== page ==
A “dragon” that fits in your hand is awesome by default.

It’s only been found in two areas so far, both of which – shockingly – are in Yinnietharra in Western Australia, giving it one of the smallest ranges of any rock dragon. And at 8 cm (3 inches), it’s about as long as the information written about it!

It spends its days basking on granite outcrops, but even these are small, at no higher than 0.5 m (1.6 feet) and less than 1 square metre (10 square feet). While the larger and more elaborate outcrops are surrendered to its closest physical and genetic neighbour, the ornate rock dragon (hopefully not out of feelings of inadequacy), there is something undeniably cool about Yinnie’s choice of home rock.

Bizarrely, it’s incredibly picky and old school: it seems to prefer granite or granodiorite from the Archaeon eon. At their youngest, these rocks are 2.5 billion years old, and at their oldest, date back to when life began on Earth! And since this dragon tends to live fast and die young, only breeding for a couple of seasons, clearly opposites attract. During the night, or if it’s too dangerous or cold to bask, it likes to hide in its crevices or in burrows.

Speaking of the cold, this might affect whether it has bouncing baby boys or girls. Other species in the genus Ctenophorus, meaning “comb-bearer”, lay clutches of eggs throughout spring and summer, and in Peter S. Harlow’s study of ornate and tawny dragons, almost all the eggs incubated at lower temperatures were female, while at higher temperatures, the number of males shot up. The Yinnietharra rock dragon certainly seems to be a sun worshipper, as it’s thought to be most active at ground temperatures of 29°C (84°F), and like other dragons, regulates its temperature by “stilting”, or lifting a leg or two off the ground.

So a “stilted” conversation would be natural rather than awkward. Unlike this drawing.

Its other main activity, for the males at least, is lashing its dark-banded tail at the sight of a female or another male. Otherwise, it’s mostly seen zipping away at the first sign of danger.

Since our knowledge is still pretty miniscule, and some of its already small range is being picked clean by goats and other feral hoofed animals, the Yinnietharra rock dragon is considered Vulnerable locally. But we’re not exactly rushing to develop its desert home, and as we neither want to annihilate it, wear it, take it home as a pet or eat it, this little lizard should be in the clear for now and is listed as Least Concern. We just need to find out more about it, or it might not hang around as long as its rocky home. (Well, even humans might not last billions of years (!) but we should at least give it a chance.)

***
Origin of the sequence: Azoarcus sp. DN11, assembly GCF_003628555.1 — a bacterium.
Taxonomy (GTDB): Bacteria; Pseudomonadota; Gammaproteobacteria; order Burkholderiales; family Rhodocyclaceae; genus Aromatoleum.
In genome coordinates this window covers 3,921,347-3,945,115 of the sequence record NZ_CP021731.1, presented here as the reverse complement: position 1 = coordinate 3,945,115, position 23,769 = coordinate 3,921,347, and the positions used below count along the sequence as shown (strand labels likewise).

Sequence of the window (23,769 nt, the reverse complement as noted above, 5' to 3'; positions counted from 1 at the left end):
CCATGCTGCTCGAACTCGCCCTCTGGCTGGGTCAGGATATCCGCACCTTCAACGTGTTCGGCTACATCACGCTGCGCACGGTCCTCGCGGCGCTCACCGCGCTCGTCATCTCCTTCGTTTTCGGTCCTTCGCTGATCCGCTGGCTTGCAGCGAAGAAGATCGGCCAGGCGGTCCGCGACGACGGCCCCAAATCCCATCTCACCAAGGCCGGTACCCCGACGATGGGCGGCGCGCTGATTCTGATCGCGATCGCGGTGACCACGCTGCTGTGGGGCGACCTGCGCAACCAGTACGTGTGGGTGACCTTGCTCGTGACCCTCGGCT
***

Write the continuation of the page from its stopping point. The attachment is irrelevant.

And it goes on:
Latin: Ctenophorus yinnietharra

What? Teeny multicoloured Australian lizard with a banded tail.

Where? Basking on granite outcrops in the Yinnietharra region of Western Australia.

How big? Up to 8 cm / 3 inches from snout to vent, up to 25 cm (10 inches) including tail*

Endangered? No, currently Least Concern, due to a presumably stable population, and an arid habitat that isn’t declining.

Probable motto: This rock hasn’t moved for 3 billion years, so why should I?

Aww they look dinky. Do they need my help at all?

Being both harmless and useless to humans, as well as living in a desert, can do wonders for your survival! Although its range is limited and it’s therefore vulnerable, the Yinnietharra rock dragon doesn’t have any specific campaigns at the moment.

Just to prove I’m not fibbing:

Approved Conservation Advice for Ctenophorus yinnietharra (Yinnietharra Rock-dragon)“. 1999. Environment Protection and Biodiversity Conservation Act 1999.

Biotite granite“. No date. Geology Superstore.

Ctenophorus yinnietharra“. No date. IUCN Red List of Threatened Species.

Ctenophorus yinnietharra – Yinnietharra rock dragon“. No date. Species Profile and Threats Database. Australian Government: Department of the Environment and Energy.

Doughty, Paul et al. 2007. “A new species of Ctenophorus (Lacertilia:Agamidae) from Lake Disappointment, Western Australia“. Herpetologica 63(1):72-86.

Editors of Encyclopaedia Britannica. No date. “Granodiorite“. Britannica.com.

Harlow, Peter S. 2000. “Incubation Temperature Determines Hatchling Sex in Australian Rock Dragons (Agamidae: Genus Ctenophorus)“.  Copeia 2000(4):958-964.

Macdonald, Stewart. No date. “Yinnietharra rock dragon“. Arod.com.au.

Michael, Damian, and Lindenmayer, David. 2018. Rocky outcrops in Australia: Ecology, conservation and management. CSIRO Publishing.

Southwest Australia – Species“. No date. Critical Ecosystem Partnership Fund.

Survey guidelines for Australia’s threatened reptiles“. 1999. Environment Protection and Biodiversity Conservation Act 1999.

Thompson, Graham G., and Withers, Philip C. 2005. “The relationship between size-free body shape and choice of retreat for Western Australian Ctenophorus (Agamidae) dragon lizards“. Amphibia-Reptilia 26(2005): 65-72.

Windley, Brian Frederick. No date. “Archaeon eon“. Britannica.com.

Featured image credit: “Yinnietharra rock dragon” by Brian Bush.

*Updated 18th December 2018. Thank you, Brian!